# How to represent domain, and range?

I have this equation

$$f(x)=\frac{2}{x-3}$$

My thoughts is that I would state the domain like this

$D:x\in\mathbb{R},\ne3$

and the range like this

$R:(0,-\infty) \cup (\infty,0)$

I think I express the domain wrong, but I range I know I got right.

How would I express the range, if I wrote the range wrong?

• You got the domain correct and range wrong. Range will be $\mathbb{R} -\{0\}$. – gambler101 Sep 4 '16 at 15:20
• HINT: Does $f(x)=0$ happen? – Babak Sep 4 '16 at 15:21
• @Badak Thanks got it. – Sigma6RPU Sep 4 '16 at 15:22

You can write the domain as $x\in\mathbb{R}\backslash\{3\}$, which is the more "normal" convention and the range $x\in\mathbb{R}\backslash\{0\}$ or $(-\infty , \infty)\backslash\{0\}$ or even $(-\infty,0)\cup(0,\infty)$.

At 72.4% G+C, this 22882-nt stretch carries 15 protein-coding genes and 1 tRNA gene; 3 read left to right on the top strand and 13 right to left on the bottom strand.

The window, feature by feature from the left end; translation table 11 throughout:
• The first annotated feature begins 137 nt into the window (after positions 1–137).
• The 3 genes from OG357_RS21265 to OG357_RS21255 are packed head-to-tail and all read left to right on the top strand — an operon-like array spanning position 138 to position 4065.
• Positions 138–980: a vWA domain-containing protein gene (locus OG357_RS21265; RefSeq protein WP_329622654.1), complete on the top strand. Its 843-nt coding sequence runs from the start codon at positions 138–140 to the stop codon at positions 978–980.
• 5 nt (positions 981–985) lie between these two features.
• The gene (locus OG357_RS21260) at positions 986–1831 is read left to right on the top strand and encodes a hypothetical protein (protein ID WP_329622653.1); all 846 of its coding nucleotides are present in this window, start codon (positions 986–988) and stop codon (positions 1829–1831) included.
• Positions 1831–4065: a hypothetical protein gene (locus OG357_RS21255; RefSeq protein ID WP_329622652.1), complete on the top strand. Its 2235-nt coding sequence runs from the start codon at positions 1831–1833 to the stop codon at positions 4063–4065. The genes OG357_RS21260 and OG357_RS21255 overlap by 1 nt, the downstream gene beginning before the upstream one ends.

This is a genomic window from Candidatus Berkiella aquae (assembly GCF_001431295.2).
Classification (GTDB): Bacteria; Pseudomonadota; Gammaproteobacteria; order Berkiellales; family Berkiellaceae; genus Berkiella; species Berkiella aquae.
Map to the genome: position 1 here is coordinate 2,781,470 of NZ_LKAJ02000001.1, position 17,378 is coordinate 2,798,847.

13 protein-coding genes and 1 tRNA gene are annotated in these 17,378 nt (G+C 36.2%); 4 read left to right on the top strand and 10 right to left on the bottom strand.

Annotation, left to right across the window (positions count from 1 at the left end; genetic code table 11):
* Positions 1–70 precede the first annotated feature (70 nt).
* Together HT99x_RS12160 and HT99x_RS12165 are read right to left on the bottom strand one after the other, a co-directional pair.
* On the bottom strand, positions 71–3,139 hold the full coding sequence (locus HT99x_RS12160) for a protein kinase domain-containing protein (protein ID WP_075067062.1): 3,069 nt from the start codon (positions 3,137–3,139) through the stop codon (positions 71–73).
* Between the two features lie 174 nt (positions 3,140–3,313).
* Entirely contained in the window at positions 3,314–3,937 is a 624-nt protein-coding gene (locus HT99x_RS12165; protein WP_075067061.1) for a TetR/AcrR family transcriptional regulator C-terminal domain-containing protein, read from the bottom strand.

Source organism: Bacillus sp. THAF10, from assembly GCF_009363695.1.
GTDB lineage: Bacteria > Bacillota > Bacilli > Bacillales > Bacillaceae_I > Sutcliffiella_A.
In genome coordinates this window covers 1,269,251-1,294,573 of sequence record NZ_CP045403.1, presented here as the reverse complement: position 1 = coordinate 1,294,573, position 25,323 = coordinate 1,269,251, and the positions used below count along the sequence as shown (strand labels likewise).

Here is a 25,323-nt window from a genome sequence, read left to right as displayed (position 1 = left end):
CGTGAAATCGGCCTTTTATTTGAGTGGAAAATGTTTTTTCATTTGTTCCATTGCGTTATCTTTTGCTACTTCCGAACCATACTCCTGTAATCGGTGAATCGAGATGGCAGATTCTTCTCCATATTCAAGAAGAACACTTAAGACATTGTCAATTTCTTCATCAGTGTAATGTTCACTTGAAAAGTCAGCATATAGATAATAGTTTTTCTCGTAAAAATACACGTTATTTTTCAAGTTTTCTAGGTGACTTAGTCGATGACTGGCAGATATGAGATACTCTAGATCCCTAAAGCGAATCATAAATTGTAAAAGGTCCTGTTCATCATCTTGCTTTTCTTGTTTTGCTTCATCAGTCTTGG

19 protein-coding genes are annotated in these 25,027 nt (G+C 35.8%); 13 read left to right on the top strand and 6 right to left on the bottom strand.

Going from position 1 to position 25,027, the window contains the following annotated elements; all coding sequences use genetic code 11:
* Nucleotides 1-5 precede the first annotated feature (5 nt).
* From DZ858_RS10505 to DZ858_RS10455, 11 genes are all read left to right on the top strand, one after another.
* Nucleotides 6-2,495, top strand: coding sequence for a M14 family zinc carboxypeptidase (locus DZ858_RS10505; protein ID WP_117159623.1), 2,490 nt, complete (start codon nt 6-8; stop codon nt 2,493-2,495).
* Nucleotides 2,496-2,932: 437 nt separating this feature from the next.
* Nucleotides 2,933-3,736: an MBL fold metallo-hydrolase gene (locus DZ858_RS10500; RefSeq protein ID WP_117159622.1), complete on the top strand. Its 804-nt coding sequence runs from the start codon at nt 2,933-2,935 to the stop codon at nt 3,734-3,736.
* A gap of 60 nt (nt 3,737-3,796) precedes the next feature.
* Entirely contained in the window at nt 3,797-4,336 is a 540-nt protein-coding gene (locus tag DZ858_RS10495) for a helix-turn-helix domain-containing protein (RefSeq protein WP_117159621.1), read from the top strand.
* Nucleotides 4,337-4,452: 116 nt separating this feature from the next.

I would write $\mathrm{dom}\,(f)=\mathbb{R}\setminus\{3\}$ for the domain. For the image notations vary; I would refer to the range as the image and write $\mathrm{im}\,(f)=\mathbb{R}\setminus\{0\}.$ Alternatively, many people prefer notation such as $f(\mathbb{R}\setminus\{3\})$ or $R(f)$ for the range.
Note that the way you have written the range is incorrect only because you haven't written the intervals correctly. What I presume you meant is $$(-\infty,0)\cup(0,\infty),$$ which is correct.